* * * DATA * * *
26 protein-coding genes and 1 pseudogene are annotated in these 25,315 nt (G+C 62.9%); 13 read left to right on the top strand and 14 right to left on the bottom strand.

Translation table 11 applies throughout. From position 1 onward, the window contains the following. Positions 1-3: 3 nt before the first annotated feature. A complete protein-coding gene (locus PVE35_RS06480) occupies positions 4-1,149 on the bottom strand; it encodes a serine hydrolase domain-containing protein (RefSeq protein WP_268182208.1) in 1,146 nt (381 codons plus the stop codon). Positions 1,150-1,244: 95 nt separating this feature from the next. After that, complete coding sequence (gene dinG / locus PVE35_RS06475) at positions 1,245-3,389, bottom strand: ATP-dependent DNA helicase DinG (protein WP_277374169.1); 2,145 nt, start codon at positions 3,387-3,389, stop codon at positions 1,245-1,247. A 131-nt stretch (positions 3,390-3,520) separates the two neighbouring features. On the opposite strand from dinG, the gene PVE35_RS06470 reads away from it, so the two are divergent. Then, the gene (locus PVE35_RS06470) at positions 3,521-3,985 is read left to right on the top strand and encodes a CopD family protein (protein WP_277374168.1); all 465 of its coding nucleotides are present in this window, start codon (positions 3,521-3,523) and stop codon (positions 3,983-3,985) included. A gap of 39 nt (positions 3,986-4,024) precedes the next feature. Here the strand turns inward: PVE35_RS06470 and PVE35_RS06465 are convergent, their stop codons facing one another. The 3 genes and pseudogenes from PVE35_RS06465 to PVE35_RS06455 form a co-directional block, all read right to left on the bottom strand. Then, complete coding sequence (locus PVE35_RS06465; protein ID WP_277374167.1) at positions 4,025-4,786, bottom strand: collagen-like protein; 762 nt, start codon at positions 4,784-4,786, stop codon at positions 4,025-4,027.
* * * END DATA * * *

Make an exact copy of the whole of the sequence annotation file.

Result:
26 protein-coding genes and 1 pseudogene are annotated in these 25,315 nt (G+C 62.9%); 13 read left to right on the top strand and 14 right to left on the bottom strand.

Translation table 11 applies throughout. From position 1 onward, the window contains the following. Positions 1-3: 3 nt before the first annotated feature. A complete protein-coding gene (locus PVE35_RS06480) occupies positions 4-1,149 on the bottom strand; it encodes a serine hydrolase domain-containing protein (RefSeq protein WP_268182208.1) in 1,146 nt (381 codons plus the stop codon). Positions 1,150-1,244: 95 nt separating this feature from the next. After that, complete coding sequence (gene dinG / locus PVE35_RS06475) at positions 1,245-3,389, bottom strand: ATP-dependent DNA helicase DinG (protein WP_277374169.1); 2,145 nt, start codon at positions 3,387-3,389, stop codon at positions 1,245-1,247. A 131-nt stretch (positions 3,390-3,520) separates the two neighbouring features. On the opposite strand from dinG, the gene PVE35_RS06470 reads away from it, so the two are divergent. Then, the gene (locus PVE35_RS06470) at positions 3,521-3,985 is read left to right on the top strand and encodes a CopD family protein (protein WP_277374168.1); all 465 of its coding nucleotides are present in this window, start codon (positions 3,521-3,523) and stop codon (positions 3,983-3,985) included. A gap of 39 nt (positions 3,986-4,024) precedes the next feature. Here the strand turns inward: PVE35_RS06470 and PVE35_RS06465 are convergent, their stop codons facing one another. The 3 genes and pseudogenes from PVE35_RS06465 to PVE35_RS06455 form a co-directional block, all read right to left on the bottom strand. Then, complete coding sequence (locus PVE35_RS06465; protein ID WP_277374167.1) at positions 4,025-4,786, bottom strand: collagen-like protein; 762 nt, start codon at positions 4,784-4,786, stop codon at positions 4,025-4,027.